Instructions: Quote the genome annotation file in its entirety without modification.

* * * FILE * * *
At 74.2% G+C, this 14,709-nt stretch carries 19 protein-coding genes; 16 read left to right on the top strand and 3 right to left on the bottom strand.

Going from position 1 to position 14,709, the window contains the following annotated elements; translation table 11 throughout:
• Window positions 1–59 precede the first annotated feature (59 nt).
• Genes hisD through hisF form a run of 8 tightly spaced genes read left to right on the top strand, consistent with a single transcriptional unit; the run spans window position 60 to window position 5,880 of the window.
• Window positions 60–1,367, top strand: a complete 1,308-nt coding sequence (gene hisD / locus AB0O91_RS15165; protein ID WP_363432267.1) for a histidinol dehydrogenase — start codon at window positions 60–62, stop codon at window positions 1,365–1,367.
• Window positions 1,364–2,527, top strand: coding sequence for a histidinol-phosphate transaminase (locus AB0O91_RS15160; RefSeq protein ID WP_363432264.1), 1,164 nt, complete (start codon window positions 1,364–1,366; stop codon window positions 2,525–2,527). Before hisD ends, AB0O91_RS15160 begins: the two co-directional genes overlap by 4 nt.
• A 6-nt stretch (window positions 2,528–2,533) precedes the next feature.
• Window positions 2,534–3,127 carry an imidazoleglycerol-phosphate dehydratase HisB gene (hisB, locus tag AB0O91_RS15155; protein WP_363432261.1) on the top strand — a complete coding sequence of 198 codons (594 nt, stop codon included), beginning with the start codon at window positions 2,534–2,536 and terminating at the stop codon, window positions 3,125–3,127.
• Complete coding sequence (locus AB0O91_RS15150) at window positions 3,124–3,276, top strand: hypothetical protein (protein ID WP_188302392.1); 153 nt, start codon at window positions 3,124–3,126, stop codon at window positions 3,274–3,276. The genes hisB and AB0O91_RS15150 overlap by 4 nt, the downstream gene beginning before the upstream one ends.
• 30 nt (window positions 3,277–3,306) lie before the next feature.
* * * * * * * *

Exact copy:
At 74.2% G+C, this 14,709-nt stretch carries 19 protein-coding genes; 16 read left to right on the top strand and 3 right to left on the bottom strand.

Going from position 1 to position 14,709, the window contains the following annotated elements; translation table 11 throughout:
• Window positions 1–59 precede the first annotated feature (59 nt).
• Genes hisD through hisF form a run of 8 tightly spaced genes read left to right on the top strand, consistent with a single transcriptional unit; the run spans window position 60 to window position 5,880 of the window.
• Window positions 60–1,367, top strand: a complete 1,308-nt coding sequence (gene hisD / locus AB0O91_RS15165; protein ID WP_363432267.1) for a histidinol dehydrogenase — start codon at window positions 60–62, stop codon at window positions 1,365–1,367.
• Window positions 1,364–2,527, top strand: coding sequence for a histidinol-phosphate transaminase (locus AB0O91_RS15160; RefSeq protein ID WP_363432264.1), 1,164 nt, complete (start codon window positions 1,364–1,366; stop codon window positions 2,525–2,527). Before hisD ends, AB0O91_RS15160 begins: the two co-directional genes overlap by 4 nt.
• A 6-nt stretch (window positions 2,528–2,533) precedes the next feature.
• Window positions 2,534–3,127 carry an imidazoleglycerol-phosphate dehydratase HisB gene (hisB, locus tag AB0O91_RS15155; protein WP_363432261.1) on the top strand — a complete coding sequence of 198 codons (594 nt, stop codon included), beginning with the start codon at window positions 2,534–2,536 and terminating at the stop codon, window positions 3,125–3,127.
• Complete coding sequence (locus AB0O91_RS15150) at window positions 3,124–3,276, top strand: hypothetical protein (protein ID WP_188302392.1); 153 nt, start codon at window positions 3,124–3,126, stop codon at window positions 3,274–3,276. The genes hisB and AB0O91_RS15150 overlap by 4 nt, the downstream gene beginning before the upstream one ends.
• 30 nt (window positions 3,277–3,306) lie before the next feature.